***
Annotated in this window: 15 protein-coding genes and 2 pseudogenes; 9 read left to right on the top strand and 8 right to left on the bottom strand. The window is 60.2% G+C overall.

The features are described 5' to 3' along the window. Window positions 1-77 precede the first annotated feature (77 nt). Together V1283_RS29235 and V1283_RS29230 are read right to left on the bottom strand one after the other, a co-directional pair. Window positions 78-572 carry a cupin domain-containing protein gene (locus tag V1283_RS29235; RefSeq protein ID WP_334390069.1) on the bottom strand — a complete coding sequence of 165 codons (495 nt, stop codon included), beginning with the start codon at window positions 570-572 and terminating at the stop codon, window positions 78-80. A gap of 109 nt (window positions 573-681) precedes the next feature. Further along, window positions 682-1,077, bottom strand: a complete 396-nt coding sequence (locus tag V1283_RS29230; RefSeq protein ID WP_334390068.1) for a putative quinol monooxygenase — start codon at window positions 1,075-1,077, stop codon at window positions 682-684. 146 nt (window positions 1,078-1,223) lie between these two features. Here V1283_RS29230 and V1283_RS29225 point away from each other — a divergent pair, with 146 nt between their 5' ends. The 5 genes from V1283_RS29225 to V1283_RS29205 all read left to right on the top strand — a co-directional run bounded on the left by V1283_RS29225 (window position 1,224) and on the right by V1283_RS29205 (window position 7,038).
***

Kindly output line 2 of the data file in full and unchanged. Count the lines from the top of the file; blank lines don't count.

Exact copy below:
The features are described 5' to 3' along the window. Window positions 1-77 precede the first annotated feature (77 nt). Together V1283_RS29235 and V1283_RS29230 are read right to left on the bottom strand one after the other, a co-directional pair. Window positions 78-572 carry a cupin domain-containing protein gene (locus tag V1283_RS29235; RefSeq protein ID WP_334390069.1) on the bottom strand — a complete coding sequence of 165 codons (495 nt, stop codon included), beginning with the start codon at window positions 570-572 and terminating at the stop codon, window positions 78-80. A gap of 109 nt (window positions 573-681) precedes the next feature. Further along, window positions 682-1,077, bottom strand: a complete 396-nt coding sequence (locus tag V1283_RS29230; RefSeq protein ID WP_334390068.1) for a putative quinol monooxygenase — start codon at window positions 1,075-1,077, stop codon at window positions 682-684. 146 nt (window positions 1,078-1,223) lie between these two features. Here V1283_RS29230 and V1283_RS29225 point away from each other — a divergent pair, with 146 nt between their 5' ends. The 5 genes from V1283_RS29225 to V1283_RS29205 all read left to right on the top strand — a co-directional run bounded on the left by V1283_RS29225 (window position 1,224) and on the right by V1283_RS29205 (window position 7,038).